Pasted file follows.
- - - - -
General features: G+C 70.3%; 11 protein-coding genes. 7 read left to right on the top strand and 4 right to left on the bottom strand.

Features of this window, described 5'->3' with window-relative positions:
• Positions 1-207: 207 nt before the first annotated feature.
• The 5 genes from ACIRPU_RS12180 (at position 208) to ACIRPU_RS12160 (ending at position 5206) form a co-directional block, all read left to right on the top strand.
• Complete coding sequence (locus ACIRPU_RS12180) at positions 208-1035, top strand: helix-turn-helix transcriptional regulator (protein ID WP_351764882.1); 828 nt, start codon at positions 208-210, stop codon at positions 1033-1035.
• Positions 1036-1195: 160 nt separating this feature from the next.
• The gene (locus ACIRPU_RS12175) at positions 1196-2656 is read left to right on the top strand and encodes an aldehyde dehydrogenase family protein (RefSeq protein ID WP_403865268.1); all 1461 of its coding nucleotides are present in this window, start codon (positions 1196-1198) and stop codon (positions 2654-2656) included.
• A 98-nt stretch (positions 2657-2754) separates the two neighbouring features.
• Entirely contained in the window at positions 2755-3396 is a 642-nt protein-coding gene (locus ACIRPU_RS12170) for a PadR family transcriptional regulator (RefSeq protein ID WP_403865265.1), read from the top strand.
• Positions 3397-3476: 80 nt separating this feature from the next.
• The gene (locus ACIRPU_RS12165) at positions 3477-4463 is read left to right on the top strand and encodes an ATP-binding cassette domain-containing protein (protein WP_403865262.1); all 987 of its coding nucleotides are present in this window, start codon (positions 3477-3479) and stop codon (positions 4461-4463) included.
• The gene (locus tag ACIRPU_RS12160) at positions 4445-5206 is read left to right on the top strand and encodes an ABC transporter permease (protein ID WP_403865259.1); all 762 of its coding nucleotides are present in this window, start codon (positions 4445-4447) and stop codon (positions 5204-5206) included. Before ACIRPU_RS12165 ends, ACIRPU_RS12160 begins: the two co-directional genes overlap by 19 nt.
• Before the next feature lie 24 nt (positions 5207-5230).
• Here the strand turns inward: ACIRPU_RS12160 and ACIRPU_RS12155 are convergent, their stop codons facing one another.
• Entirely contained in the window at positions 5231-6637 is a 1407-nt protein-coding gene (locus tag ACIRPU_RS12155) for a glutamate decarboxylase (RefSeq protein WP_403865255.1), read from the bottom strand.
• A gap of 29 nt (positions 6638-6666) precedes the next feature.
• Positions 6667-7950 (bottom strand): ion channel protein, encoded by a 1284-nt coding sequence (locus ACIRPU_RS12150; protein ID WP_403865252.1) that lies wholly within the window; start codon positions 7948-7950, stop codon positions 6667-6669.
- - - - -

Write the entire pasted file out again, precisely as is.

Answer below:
General features: G+C 70.3%; 11 protein-coding genes. 7 read left to right on the top strand and 4 right to left on the bottom strand.

Features of this window, described 5'->3' with window-relative positions:
• Positions 1-207: 207 nt before the first annotated feature.
• The 5 genes from ACIRPU_RS12180 (at position 208) to ACIRPU_RS12160 (ending at position 5206) form a co-directional block, all read left to right on the top strand.
• Complete coding sequence (locus ACIRPU_RS12180) at positions 208-1035, top strand: helix-turn-helix transcriptional regulator (protein ID WP_351764882.1); 828 nt, start codon at positions 208-210, stop codon at positions 1033-1035.
• Positions 1036-1195: 160 nt separating this feature from the next.
• The gene (locus ACIRPU_RS12175) at positions 1196-2656 is read left to right on the top strand and encodes an aldehyde dehydrogenase family protein (RefSeq protein ID WP_403865268.1); all 1461 of its coding nucleotides are present in this window, start codon (positions 1196-1198) and stop codon (positions 2654-2656) included.
• A 98-nt stretch (positions 2657-2754) separates the two neighbouring features.
• Entirely contained in the window at positions 2755-3396 is a 642-nt protein-coding gene (locus ACIRPU_RS12170) for a PadR family transcriptional regulator (RefSeq protein ID WP_403865265.1), read from the top strand.
• Positions 3397-3476: 80 nt separating this feature from the next.
• The gene (locus ACIRPU_RS12165) at positions 3477-4463 is read left to right on the top strand and encodes an ATP-binding cassette domain-containing protein (protein WP_403865262.1); all 987 of its coding nucleotides are present in this window, start codon (positions 3477-3479) and stop codon (positions 4461-4463) included.
• The gene (locus tag ACIRPU_RS12160) at positions 4445-5206 is read left to right on the top strand and encodes an ABC transporter permease (protein ID WP_403865259.1); all 762 of its coding nucleotides are present in this window, start codon (positions 4445-4447) and stop codon (positions 5204-5206) included. Before ACIRPU_RS12165 ends, ACIRPU_RS12160 begins: the two co-directional genes overlap by 19 nt.
• Before the next feature lie 24 nt (positions 5207-5230).
• Here the strand turns inward: ACIRPU_RS12160 and ACIRPU_RS12155 are convergent, their stop codons facing one another.
• Entirely contained in the window at positions 5231-6637 is a 1407-nt protein-coding gene (locus tag ACIRPU_RS12155) for a glutamate decarboxylase (RefSeq protein WP_403865255.1), read from the bottom strand.
• A gap of 29 nt (positions 6638-6666) precedes the next feature.
• Positions 6667-7950 (bottom strand): ion channel protein, encoded by a 1284-nt coding sequence (locus ACIRPU_RS12150; protein ID WP_403865252.1) that lies wholly within the window; start codon positions 7948-7950, stop codon positions 6667-6669.